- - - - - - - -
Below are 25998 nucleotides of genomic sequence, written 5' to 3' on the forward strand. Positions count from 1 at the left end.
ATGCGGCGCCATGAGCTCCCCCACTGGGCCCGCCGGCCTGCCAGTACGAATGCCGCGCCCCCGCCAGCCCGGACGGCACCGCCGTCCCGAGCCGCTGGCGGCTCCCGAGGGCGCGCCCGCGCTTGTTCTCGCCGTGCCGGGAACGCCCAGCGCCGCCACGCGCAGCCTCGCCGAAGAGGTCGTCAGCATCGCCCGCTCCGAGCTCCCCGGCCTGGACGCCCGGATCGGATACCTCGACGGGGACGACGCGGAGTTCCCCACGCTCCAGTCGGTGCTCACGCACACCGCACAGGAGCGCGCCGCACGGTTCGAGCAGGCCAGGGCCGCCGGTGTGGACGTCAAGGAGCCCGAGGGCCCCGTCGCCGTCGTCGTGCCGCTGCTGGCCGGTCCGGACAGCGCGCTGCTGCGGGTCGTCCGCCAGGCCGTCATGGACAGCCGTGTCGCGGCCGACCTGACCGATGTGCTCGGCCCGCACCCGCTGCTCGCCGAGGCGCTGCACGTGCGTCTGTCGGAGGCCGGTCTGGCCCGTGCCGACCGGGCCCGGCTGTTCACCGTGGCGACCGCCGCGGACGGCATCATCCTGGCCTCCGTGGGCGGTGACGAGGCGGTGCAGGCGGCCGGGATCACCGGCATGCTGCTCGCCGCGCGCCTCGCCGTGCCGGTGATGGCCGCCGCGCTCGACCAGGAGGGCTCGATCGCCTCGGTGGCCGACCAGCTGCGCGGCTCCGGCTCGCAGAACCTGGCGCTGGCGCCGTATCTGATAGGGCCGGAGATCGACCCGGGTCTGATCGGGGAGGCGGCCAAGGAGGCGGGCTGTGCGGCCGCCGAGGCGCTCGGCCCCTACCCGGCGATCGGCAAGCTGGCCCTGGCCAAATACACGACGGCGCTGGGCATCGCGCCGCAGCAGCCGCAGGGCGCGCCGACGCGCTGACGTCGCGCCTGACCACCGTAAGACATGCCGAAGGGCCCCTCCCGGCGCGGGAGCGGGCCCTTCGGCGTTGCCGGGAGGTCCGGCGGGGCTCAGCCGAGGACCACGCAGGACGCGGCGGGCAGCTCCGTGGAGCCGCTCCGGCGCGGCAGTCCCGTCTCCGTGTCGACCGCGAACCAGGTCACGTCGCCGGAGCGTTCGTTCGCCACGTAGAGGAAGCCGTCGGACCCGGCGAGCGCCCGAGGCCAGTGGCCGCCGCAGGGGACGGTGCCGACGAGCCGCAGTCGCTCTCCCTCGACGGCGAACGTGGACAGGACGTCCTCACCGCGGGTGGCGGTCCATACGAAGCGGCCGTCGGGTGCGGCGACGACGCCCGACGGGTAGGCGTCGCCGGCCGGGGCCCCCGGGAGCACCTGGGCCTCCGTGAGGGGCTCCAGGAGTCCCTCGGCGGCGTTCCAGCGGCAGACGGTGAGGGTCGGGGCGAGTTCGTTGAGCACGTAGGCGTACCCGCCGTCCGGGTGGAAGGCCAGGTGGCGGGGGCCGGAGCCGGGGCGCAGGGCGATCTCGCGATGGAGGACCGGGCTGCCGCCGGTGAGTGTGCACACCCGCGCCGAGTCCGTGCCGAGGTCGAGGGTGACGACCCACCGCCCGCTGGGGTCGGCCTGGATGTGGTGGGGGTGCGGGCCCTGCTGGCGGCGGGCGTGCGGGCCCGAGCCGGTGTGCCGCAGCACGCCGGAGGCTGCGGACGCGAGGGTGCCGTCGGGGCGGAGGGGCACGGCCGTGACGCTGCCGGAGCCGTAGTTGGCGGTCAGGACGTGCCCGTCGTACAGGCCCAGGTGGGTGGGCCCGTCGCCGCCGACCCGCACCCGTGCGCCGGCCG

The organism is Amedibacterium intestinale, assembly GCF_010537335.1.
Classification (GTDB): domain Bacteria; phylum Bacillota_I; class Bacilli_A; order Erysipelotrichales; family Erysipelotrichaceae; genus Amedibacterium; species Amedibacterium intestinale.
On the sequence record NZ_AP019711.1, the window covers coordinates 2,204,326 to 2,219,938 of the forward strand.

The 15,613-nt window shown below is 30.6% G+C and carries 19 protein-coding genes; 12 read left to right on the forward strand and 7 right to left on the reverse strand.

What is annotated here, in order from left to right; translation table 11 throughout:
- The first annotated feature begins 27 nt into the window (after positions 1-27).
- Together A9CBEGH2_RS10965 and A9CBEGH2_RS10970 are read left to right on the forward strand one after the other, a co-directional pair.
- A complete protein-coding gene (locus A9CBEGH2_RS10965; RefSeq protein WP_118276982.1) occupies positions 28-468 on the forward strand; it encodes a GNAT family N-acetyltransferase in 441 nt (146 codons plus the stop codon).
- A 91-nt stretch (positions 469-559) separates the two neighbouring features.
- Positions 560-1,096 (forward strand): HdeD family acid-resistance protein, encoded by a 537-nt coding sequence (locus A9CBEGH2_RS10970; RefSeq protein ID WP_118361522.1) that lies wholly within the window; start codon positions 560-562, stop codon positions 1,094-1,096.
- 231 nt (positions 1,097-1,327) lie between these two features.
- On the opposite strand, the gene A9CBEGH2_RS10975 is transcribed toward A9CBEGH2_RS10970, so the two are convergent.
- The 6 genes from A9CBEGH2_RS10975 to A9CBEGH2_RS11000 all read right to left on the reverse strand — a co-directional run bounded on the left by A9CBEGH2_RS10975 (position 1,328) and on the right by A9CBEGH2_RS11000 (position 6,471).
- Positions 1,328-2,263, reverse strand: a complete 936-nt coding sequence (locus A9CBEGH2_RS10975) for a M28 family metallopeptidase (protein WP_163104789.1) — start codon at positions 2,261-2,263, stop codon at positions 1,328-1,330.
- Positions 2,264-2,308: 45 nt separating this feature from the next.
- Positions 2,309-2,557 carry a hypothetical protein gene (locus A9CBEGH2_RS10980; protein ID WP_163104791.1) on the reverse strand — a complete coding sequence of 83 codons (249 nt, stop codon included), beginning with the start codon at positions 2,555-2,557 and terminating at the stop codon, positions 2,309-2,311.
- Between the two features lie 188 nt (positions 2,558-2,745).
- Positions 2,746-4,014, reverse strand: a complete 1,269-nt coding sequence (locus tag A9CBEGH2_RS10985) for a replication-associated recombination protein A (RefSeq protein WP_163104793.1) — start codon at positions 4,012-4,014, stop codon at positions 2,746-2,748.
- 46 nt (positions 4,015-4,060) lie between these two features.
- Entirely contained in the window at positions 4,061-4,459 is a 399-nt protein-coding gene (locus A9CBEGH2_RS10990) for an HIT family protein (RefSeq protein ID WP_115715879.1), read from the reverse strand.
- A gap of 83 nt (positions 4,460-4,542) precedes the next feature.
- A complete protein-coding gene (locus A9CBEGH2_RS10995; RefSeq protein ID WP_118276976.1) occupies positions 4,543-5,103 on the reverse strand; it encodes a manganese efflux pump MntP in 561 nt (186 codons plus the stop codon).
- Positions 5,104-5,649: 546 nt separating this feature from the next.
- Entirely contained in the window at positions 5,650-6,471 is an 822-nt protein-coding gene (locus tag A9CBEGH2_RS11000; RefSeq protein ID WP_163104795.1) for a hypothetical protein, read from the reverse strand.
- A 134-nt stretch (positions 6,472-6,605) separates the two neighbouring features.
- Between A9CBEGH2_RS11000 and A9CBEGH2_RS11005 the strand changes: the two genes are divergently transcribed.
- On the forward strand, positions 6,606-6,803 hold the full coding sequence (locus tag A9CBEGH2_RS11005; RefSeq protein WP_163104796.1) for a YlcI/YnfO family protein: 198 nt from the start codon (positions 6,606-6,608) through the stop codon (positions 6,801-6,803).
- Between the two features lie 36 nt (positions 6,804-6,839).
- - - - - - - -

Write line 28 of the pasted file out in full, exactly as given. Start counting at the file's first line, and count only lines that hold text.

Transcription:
- Between A9CBEGH2_RS11000 and A9CBEGH2_RS11005 the strand changes: the two genes are divergently transcribed.